WORKING POOR: Nearly Half of Working Parents Uninsured
A new report from the Center on Budget and Policy Priorities finds that almost one-half of the nation's working poor parents lacked health insurance coverage through 1997. Specifically, 46% of parents below the federal poverty level and more than one in three parents below 200% of the level were uninsured. Further, the state-by-state analysis shows, working poor parents are twice as likely to be uninsured as are unemployed parents. Many states, the study emphasizes, do a better job of covering the children of low-income parents than it does the parents themselves. Some 21 states exclude two-parent households from Medicaid eligibility, a limitation stemming from now-defunct welfare laws. The study postulates that recent improvements in the economy and sinking welfare rolls are responsible for the lower insurance rates -- more parents today are working at low-wage jobs rather than receiving welfare and accompanying Medicaid benefits.
The study finds that few states have yet to take advantage of a new federal welfare law that matches state Medicaid funds that go to cover the cost of insuring low-income working parents. To date, only a few states, including the District of Columbia, Rhode Island, Missouri and Wisconsin, have taken advantage of the new option. The study, "Employed but Uninsured: A State-by-State Analysis of the Number of Low-Income Working Parents Who Lack Health Insurance," is available from the Washington, D.C.-based Center on Budget and Policy Priorities at its website, www.cbpp.org (CBPP release, 2/9).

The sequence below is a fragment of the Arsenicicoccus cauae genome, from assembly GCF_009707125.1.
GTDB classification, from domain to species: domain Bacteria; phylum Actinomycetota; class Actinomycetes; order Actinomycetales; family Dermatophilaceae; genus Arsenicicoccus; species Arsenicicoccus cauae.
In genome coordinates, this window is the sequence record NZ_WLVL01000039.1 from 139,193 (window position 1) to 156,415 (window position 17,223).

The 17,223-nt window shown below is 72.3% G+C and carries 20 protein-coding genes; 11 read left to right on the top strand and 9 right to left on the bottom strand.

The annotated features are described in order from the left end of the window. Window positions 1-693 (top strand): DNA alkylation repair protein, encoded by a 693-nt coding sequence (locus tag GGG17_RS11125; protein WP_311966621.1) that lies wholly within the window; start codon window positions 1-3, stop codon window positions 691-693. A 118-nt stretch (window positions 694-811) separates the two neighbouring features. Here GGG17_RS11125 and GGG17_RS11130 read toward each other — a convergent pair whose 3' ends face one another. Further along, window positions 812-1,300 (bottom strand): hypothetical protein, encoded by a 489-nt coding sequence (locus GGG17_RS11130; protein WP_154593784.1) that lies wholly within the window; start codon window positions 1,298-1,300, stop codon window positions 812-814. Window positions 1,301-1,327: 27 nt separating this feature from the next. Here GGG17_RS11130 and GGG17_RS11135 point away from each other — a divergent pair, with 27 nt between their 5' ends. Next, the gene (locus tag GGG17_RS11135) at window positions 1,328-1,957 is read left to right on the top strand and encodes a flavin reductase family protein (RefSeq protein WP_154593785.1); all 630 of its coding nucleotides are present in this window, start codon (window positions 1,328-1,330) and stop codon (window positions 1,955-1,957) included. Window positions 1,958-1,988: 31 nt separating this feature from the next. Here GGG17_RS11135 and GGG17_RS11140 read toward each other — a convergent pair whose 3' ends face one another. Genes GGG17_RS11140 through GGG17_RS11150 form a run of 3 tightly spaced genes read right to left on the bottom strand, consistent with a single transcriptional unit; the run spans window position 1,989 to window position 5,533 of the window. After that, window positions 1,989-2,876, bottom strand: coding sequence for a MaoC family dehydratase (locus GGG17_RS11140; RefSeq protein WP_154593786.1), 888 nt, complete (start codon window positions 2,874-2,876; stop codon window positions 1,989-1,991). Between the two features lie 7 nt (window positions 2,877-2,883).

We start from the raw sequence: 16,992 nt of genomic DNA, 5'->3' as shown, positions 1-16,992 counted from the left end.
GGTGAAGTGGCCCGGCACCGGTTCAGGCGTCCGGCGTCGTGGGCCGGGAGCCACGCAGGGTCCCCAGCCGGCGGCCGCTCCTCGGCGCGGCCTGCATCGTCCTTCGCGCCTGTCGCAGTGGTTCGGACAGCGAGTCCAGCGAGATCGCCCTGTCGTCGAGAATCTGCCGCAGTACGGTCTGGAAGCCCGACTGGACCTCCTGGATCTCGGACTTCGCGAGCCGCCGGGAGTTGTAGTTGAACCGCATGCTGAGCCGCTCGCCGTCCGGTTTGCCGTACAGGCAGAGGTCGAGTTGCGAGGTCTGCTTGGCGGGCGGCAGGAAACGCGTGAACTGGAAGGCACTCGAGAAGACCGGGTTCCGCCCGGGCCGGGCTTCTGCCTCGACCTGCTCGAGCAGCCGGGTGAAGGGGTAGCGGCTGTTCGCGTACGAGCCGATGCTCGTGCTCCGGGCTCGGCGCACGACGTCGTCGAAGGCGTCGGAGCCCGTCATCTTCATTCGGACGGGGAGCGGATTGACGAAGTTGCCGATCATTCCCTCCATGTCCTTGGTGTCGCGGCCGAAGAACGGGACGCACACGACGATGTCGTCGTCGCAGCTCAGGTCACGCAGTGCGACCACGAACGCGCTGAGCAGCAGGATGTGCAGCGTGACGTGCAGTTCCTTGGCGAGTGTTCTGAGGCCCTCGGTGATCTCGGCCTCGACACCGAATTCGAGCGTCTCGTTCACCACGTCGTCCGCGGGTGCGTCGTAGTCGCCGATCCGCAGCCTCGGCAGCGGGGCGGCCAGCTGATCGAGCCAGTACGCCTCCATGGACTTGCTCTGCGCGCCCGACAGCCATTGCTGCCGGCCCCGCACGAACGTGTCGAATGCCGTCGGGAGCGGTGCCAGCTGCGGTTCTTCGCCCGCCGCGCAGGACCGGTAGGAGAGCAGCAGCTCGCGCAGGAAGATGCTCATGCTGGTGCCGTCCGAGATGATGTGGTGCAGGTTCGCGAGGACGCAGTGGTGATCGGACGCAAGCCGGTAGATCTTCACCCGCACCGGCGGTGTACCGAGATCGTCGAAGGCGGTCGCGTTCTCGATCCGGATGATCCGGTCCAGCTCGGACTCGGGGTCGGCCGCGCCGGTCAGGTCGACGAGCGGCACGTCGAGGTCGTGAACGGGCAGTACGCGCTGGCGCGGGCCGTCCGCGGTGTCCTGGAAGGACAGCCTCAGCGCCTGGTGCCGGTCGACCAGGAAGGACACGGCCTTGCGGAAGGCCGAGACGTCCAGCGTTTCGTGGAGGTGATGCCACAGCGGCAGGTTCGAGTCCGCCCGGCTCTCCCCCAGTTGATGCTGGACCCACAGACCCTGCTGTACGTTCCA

South Carolina officials note that parents in the state are hit especially hard because of "the state's large number of poor families, inadequate tax revenue and different spending priorities." Further, while the state extends coverage to adults making the transition off of welfare, the "cutoff is so low that parents in a three-person family can work no more than 22 hours a week earning $7 per hour" before they become ineligible. The AP/Charleston Post & Courier reports that health care advocates in the state are working to make legislators aware that the federal government allows some states to expand Medicaid coverage to low-income parents who would not normally meet the program's requirements (2/9).